Interchange
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Interchange Interchange Presentation Transcript

  • Curves, island,interchanges and freeway REPORTED BY: JOSEPH R. POLICENA
  • Table of content Widening of curves Islands  Island is included in the design by the ff purposes Interchange  Function of freeway interchanges  Types of interchange  Four-way interchanges  three-way interchanges  two-way interchanges Freeway entrance and exit Page 2
  • Widening of curves Page 3
  • Provision for a wider roadway is necessary onsharp curve for two lanes pavement under the ff. reason 1. To force the drivers to shy away from the pavement edge. 2. To increase the effective transverse vehicle width for non- tracking of front and rear wheel. Page 4
  • Provision for a wider roadway is necessary onsharp curve for two lanes pavement under the ff. reason 3. To give additional width due to the slanted position of the front wheel to the roadway center line. 4. For a 7.2m wide roadway, an additional width of 30cm is necessary on an open curve highway. Page 5
  • Islands Is a define area between traffic lanes for controls of vehicle movement and for pedestrian refuge. Within an intersection, median is considered as an island. Page 6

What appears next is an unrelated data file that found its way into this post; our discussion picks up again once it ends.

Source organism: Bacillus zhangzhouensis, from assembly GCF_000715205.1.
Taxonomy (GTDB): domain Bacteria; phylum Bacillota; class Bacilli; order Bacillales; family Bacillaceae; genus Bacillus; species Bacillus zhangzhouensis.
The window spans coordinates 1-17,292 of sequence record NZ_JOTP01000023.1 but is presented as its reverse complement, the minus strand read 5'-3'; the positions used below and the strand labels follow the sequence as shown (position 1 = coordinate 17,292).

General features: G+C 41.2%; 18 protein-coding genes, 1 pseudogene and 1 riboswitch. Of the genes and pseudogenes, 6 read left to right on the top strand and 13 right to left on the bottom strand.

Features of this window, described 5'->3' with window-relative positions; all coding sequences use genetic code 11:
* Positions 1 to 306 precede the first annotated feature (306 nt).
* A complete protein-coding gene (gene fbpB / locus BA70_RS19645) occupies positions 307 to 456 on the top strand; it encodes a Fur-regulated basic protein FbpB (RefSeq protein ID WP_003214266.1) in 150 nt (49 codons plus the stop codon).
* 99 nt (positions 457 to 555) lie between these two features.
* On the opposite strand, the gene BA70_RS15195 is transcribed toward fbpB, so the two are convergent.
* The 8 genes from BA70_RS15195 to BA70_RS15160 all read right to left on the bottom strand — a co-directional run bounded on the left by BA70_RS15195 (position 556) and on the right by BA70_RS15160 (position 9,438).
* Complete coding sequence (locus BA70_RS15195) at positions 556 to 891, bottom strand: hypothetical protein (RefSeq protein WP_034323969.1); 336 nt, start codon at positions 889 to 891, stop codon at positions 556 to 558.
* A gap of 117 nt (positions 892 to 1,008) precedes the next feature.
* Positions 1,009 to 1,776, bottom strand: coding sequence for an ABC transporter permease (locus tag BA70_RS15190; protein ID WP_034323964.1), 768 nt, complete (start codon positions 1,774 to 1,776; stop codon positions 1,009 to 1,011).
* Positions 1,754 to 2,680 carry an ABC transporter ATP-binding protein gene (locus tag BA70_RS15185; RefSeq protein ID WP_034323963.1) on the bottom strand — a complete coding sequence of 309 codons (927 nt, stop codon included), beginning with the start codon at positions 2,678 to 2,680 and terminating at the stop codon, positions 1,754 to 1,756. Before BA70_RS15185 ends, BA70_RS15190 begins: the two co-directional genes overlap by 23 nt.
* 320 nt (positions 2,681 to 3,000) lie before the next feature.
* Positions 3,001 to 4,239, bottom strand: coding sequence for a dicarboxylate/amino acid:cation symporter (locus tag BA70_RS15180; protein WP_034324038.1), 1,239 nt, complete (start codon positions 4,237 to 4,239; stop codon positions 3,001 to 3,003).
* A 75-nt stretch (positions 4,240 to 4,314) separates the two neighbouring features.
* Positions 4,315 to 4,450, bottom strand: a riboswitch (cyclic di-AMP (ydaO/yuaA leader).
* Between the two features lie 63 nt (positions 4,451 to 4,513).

• Island is included in the design by the ff puRposes1. Separation of vehicles flow2. Separation of conflicts3. Reduction in excessive pavement areas4. Reduction of traffic and indications of proper use of intersection Page 7
  • Island is included in the design by the ff puRposes5. Arrangement to favor a prominent turning movement6. Location to traffic control devices Page 8
  • General types and shapes of an island Page 9
  • General types and shapes of an island Page 10
  • General types and shapes of an island Page 11
  • Interchange a road junction that typically uses grade separation, and one or more ramps, to permit traffic on at least one highway to pass through the junction without directly crossing any other traffic stream. It differs from a standard intersection, at which roads cross at grade. Page 12
  •  The High Five in Dallas, Texas, USA: an extreme example of interchange design. This is a complicated five-level stack Page 13 interchange due to the proximity of frontage roads.
  • Function of freeway interchanges To provide separation between two or more traffic arteries. To facilitate easy transfer of vehicles from one entry to the other or between local roadways and the freeway. Page 14
  • Use of overpass or underpass? UNDERPASS Depends on topography, economy and any other minor factors Underpass better for deceleration/acceleration, cost and advance warning OVERPASS Overpass better aesthetics Page 15
  • Types of interchange Page 16
  • Four way interchanges1. Cloverleaf interchange –  typically a two-level, four-way interchange where all left turns are handled by loop ramps (right turns if traveling on the left). Page 17